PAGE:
Expecting the unexpected on Saturn’s moons

Expecting the unexpected on Saturn’s moonsExpecting the unexpected on Saturn’s moons

Expecting the unexpected on Saturn’s moons

In exploring deep space, as in life, planning only allows you now. Preparation is essential, but you should be prepared to improvise when you encounter surprises – such as a constantly erupting world of ice volcanoes, or a system of rivers and lakes based on liquid methane or giant plastic dunes.

The dunes and methane lakes on Titan and Enceladus ice volcanoes – the two giant giant Saturn moons and part of the border that NASA explores its epic mission Cassini. Cassini scientists had to think several times during the nearly 20-year effort, which will end in the fall, when the spacecraft will be depleted of fuel.

“We had to change plans … to make observations, we were not sure what we wanted to do until we saw some things we did not expect to see,” said Jeffrey Moore, planetary scientist NASA Ames Research Center in California. And 900 million kilometers from your home, you can not exactly go back to get a different camera.

In the early 1980s, NASA’s twin Voyager spacecraft flew and photographed Saturn and its larger moons, but these are brief encounters with mid-twentieth-century technology. They gave advice on a Cassini mission supported as he could observe, Moore said.

So Cassini was built with flexibility. He was bristling with instruments, he said, “like a Swiss army knife flying.” You may begin to think that the blade, screws or scissors are for one thing, but once you are out hiking, they realize that they could be used for something else.

In Cassini, he said, instruments designed to study the particles trapped in Saturn’s magnetic field were revised to measure the composition of the material that was cast in active Enceladus volcanoes.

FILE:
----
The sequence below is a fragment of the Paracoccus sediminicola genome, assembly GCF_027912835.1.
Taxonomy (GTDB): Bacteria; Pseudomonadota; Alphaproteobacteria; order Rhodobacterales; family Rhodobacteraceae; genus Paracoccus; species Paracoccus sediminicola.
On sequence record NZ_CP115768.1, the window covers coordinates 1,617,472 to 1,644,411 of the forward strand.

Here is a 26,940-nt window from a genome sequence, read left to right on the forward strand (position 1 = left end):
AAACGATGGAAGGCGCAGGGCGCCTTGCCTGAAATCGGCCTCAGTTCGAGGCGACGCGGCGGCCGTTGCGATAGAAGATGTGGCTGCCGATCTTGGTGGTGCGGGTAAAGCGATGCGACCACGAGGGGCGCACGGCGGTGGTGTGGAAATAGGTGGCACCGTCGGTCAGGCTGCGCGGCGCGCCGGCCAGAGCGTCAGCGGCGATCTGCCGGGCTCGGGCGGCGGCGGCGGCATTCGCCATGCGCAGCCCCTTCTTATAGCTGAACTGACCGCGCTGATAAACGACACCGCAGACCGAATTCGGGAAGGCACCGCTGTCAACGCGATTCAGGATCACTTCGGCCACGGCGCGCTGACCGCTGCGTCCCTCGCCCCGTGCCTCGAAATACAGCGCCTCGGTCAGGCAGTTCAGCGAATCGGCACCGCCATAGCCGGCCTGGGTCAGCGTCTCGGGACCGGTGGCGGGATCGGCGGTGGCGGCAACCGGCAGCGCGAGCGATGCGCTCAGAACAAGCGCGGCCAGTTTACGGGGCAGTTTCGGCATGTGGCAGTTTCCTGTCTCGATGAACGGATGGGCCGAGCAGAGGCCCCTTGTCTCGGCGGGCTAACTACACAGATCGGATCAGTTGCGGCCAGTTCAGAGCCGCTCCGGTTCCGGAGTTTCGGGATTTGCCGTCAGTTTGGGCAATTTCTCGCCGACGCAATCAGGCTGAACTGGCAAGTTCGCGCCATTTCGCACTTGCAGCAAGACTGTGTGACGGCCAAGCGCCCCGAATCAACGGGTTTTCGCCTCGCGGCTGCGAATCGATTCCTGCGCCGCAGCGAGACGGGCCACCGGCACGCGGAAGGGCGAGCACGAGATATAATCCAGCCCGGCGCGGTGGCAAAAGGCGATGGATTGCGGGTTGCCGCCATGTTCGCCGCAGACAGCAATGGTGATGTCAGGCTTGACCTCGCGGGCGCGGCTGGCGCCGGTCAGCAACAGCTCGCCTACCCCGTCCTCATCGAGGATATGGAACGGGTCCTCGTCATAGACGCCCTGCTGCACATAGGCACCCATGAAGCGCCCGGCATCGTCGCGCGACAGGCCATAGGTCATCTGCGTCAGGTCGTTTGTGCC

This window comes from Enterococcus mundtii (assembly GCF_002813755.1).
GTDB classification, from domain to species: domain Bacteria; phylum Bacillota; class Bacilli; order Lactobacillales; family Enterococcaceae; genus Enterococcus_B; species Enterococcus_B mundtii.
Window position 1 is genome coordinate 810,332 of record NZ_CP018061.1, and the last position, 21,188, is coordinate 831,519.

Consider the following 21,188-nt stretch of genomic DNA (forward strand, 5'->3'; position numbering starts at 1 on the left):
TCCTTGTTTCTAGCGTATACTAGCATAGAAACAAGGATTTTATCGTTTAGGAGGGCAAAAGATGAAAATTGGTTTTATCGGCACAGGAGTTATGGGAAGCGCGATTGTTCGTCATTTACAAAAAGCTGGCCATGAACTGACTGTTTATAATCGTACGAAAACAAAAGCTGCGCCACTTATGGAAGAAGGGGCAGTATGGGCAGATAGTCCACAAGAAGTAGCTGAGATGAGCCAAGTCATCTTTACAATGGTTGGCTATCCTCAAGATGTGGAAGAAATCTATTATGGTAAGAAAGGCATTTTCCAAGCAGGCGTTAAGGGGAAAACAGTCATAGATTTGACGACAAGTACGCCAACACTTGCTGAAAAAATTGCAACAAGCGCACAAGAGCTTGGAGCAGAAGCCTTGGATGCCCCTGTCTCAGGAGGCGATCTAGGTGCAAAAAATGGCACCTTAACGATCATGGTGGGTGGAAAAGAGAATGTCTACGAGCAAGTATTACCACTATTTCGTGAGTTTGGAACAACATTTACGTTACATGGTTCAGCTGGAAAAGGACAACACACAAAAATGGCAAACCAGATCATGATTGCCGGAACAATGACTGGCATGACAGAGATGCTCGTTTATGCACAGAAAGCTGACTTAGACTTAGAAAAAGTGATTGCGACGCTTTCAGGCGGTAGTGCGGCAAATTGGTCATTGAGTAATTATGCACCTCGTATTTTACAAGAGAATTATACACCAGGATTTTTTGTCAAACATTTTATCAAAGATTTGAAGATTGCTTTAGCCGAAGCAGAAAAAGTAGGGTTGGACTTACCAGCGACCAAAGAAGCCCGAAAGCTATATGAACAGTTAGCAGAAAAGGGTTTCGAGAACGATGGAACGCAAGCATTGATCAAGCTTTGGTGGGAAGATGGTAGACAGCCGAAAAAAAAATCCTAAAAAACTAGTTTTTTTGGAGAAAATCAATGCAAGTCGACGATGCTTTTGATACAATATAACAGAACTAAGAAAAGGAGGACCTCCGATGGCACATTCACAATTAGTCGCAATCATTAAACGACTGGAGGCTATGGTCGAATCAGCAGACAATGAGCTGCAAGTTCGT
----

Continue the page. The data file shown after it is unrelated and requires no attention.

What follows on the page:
This revealed something important. Enceladus receives fine sunlight, but gets the internal energy from the friction generated by the movement of massive tides. Thus, while the crust of Enceladus is frozen, this internal heat heats an ocean of liquid water beneath. Measurements of Cassini showed that the water broke in ice volcanoes was mixed with the material from the rocky interior of the moon: organic and inorganic. With Cassini, Enceladus now joins the moon Europa of Jupiter as still possible that extraterrestrial life.

Titan’s overflights, Saturn’s largest moon, revealed something astounding. This is the only other body in the solar system with the characteristics of the earth’s surface: lakes, seas, rivers, rain, wind and sand dunes.

“Titan is an explorer of utopia,” said Alex Hayes, a planetary scientist at Cornell University. People can see Titan from terrestrial telescopes, he said, and in the 20th century, astronomers have seen characteristics attributed to a refined environment. Pioneer and Voyager 2 flew by Titan and took photos, which revealed a sphere of orange haze.

But what was beneath? This was tedious, Hayes said, because remote sensing techniques have shown that the atmosphere contained a lot of methane, and the temperature and pressure predicted on Titan, methane must work much as water does on Earth – existing in liquid, solid and soda. “There could be a complete analogy with the way water works on earth,” he said.

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